# $A^T\cdot Ax=0 \implies Ax=0$

Suppose $A$ is a $m \times n$ matrix and $x \in K^n$. Does $A^T\cdot Ax=0 \implies Ax=0$? I am trying hard to prove this but it's really difficult, i want to show the intersection of $Ker(A^T)$ and $im(A)$ is $0$ to prove the statement but I just end up with a loop.

• That depends on $K$, and what you mean by $T$. Can we have $K = \Bbb C$? If so, does $T$ refer to the conjugate-transpose, or just the "entrywise transpose" of the complex matrix? – Ben Grossmann Nov 2 '17 at 22:12
• If $K=\mathbb R$: notice that $A^T Ax = 0 \implies x^T A^T A x = \| Ax \|^2 = 0$. – user251257 Nov 2 '17 at 22:15

Assuming $\Bbb K = \Bbb Q$, $K =\Bbb R$, or $K = \Bbb C$ and $A^T$ denotes the ordinary transpose (in the cases $\Bbb K = \Bbb Q, \Bbb R$) or the "conjugate transpose" or hermitian adjoint (also denoted $A^\dagger$, when $\Bbb K = \Bbb C$), we may say:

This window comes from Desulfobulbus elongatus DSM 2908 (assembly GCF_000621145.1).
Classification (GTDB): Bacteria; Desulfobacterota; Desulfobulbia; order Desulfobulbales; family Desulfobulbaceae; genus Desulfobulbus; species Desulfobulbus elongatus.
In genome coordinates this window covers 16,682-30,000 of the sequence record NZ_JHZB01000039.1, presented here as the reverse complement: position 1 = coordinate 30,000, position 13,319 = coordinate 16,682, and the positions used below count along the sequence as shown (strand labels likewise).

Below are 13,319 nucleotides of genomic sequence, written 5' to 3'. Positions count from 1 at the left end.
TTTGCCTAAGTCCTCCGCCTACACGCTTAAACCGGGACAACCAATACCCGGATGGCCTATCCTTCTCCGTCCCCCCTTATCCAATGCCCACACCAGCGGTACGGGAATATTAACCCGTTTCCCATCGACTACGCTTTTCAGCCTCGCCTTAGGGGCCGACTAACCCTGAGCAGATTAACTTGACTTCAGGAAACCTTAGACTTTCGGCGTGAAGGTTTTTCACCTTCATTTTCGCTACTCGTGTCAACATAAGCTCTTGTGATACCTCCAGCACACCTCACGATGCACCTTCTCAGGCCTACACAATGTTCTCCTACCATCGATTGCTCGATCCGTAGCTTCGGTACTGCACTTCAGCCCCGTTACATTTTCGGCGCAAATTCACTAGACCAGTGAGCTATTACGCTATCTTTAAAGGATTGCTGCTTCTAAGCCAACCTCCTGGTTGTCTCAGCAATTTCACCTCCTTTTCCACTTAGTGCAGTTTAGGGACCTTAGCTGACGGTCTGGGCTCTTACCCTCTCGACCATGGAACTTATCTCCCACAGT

If

$A^T \cdot Ax = 0, \tag 1$

then

$x^T A^T \cdot Ax = 0, \tag 2$

whence

$\Vert Ax \Vert^2 = (Ax)^T \cdot (Ax) = x^TA^T \cdot Ax = 0, \tag 3$

which forces

$Ax = 0. \tag 4$

Assume $Ax\neq0$. Then $Ax\in Col(A)$. The row space of $A^T$ is $Col(A)$. So there is at least one row $R_i$ of $A^T$, such that $<Ax,R_i>\neq 0$ and it results in $A^TAx\neq 0$. Therefore, $Ax$ should be equal to zero, if we want $A^TAx$ to be zero.

• That requires an inner product on $K^n$ which is compatible with transpose. So you basically silently assume $K$ is a subfield of $\mathbb R$. – user251257 Nov 2 '17 at 22:44